In 2002, Vague returned to the studio to record the self-titled maxvague CD, his darkest and most personal effort yet. A solitary figure in the studio, Max carefully crafted the songs, playing nearly all the instruments while engineering and producing the album himself. Of maxvague the album, this critic wrote, "there's no denying the power of his music, Vague's gift of artistic expression and his instrumental prowess making him the most consistently interesting and intriguing artist working in the American underground today." A masterful collection of songs, the album nevertheless went largely unnoticed by the mainstream and alternative press alike.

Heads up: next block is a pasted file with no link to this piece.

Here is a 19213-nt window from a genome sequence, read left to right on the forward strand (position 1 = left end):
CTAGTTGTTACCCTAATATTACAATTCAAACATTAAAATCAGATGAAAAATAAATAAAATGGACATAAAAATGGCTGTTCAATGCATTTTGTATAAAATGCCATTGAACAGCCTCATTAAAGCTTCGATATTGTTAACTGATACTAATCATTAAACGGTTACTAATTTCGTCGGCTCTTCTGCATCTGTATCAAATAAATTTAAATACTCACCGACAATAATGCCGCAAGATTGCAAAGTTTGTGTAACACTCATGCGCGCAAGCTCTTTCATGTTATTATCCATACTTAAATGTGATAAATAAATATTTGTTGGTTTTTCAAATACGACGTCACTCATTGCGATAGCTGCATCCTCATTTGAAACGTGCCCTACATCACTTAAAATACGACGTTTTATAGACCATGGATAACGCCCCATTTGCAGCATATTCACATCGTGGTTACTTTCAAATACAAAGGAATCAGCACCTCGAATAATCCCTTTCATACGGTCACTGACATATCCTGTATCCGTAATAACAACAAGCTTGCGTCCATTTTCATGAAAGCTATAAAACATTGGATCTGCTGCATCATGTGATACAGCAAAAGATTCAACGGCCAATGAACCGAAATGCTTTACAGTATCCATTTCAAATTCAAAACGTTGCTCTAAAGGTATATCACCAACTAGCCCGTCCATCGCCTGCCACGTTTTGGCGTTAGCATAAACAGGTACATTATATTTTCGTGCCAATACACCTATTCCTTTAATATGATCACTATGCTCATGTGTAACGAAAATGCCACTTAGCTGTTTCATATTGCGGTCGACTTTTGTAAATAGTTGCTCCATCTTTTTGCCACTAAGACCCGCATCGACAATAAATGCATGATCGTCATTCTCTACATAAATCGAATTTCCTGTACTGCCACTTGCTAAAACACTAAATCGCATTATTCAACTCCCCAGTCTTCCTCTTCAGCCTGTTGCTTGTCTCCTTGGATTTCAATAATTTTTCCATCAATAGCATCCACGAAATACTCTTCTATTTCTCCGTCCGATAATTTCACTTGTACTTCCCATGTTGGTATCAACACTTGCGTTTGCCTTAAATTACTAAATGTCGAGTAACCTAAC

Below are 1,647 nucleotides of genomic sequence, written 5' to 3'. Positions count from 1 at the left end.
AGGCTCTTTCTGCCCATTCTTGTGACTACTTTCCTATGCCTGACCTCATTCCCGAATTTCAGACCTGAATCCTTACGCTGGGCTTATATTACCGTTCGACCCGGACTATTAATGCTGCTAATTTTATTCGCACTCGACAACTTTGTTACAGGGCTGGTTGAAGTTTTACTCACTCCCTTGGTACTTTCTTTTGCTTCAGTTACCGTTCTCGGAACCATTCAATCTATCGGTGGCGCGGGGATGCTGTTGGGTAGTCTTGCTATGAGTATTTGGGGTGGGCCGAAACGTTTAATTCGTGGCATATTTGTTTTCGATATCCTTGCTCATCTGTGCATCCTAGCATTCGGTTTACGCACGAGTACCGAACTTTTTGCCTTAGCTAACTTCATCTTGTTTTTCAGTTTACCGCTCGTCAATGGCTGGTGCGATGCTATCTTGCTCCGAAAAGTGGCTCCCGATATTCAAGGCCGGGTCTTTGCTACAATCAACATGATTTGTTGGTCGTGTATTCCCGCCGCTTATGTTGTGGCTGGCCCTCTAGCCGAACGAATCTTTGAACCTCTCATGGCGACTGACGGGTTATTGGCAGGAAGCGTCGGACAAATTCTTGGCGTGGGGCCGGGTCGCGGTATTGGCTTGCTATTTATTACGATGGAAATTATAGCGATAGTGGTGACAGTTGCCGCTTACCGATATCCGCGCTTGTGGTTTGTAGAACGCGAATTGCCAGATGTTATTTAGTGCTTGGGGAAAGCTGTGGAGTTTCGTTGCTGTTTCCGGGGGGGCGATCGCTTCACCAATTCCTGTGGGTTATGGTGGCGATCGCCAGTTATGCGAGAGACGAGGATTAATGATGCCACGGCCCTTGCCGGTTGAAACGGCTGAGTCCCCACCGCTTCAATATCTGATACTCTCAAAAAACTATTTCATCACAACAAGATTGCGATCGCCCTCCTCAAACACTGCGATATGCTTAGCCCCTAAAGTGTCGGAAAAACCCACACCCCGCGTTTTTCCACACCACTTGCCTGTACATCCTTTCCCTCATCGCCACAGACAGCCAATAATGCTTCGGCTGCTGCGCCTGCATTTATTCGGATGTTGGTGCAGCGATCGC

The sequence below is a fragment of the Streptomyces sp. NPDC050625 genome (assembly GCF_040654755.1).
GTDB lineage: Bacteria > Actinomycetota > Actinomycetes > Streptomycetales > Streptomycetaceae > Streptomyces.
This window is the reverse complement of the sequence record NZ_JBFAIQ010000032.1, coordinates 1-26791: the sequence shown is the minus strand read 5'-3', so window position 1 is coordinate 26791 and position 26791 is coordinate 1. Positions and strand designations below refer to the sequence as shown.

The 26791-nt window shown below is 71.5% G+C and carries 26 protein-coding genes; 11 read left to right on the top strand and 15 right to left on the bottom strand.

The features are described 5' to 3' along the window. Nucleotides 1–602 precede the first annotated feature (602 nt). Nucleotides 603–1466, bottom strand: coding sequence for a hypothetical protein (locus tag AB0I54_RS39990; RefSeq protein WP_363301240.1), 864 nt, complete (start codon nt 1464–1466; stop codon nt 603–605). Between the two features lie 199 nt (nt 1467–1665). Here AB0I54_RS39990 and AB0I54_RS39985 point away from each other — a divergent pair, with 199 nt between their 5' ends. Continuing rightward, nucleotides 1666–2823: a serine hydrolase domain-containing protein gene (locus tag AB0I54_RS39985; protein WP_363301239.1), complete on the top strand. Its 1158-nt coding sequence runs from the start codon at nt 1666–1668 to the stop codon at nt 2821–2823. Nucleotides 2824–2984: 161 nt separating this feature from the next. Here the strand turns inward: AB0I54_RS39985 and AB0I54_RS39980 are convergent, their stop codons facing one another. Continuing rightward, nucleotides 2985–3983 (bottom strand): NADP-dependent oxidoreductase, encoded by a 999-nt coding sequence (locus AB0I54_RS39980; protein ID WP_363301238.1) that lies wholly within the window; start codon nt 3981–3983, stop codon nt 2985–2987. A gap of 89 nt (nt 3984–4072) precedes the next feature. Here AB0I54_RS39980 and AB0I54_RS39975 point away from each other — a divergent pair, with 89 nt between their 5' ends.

After the release of this self-titled album, Max retreated from music somewhat, supporting himself as a graphic artist. He never stopped writing songs, however, and before his death had nearly completed work on what would have been his seventh album, titled Drive. Max and Kenny contributed a track, "Oh Well, Okay" to the memorial CD A Tribute To Elliot Smith, released earlier this year by Double D Records. Max had found new love, was beginning a new company and was seemingly looking towards the future when he came to the decision that he had accomplished everything that he had set out to do. Sometime in the early morning of August 13th, Max took his own life at the too-young age of 44, leaving behind his fiance Danni, his mother Gay Cameron, his sister Lynda Cameron and brother Jim "Spyder" Hearn. At a memorial service held at The Basement club in Nashville on Sunday night, August 28th, a packed room of family, friends and fans heard Max's siblings Lynda and Jim share their memories of their brother. Former bandmates Ross Smith, Kenny Wright and Steve Green also spoke as did Ben Mabry, one of Max's oldest friends and biggest fan and the Rev. Keith A. Gordon, who presided over the memorial service. Mike "Grimey" Grimes, co-owner of Grimey's Music and booker for The Basement graciously provided the club for Max's memorial.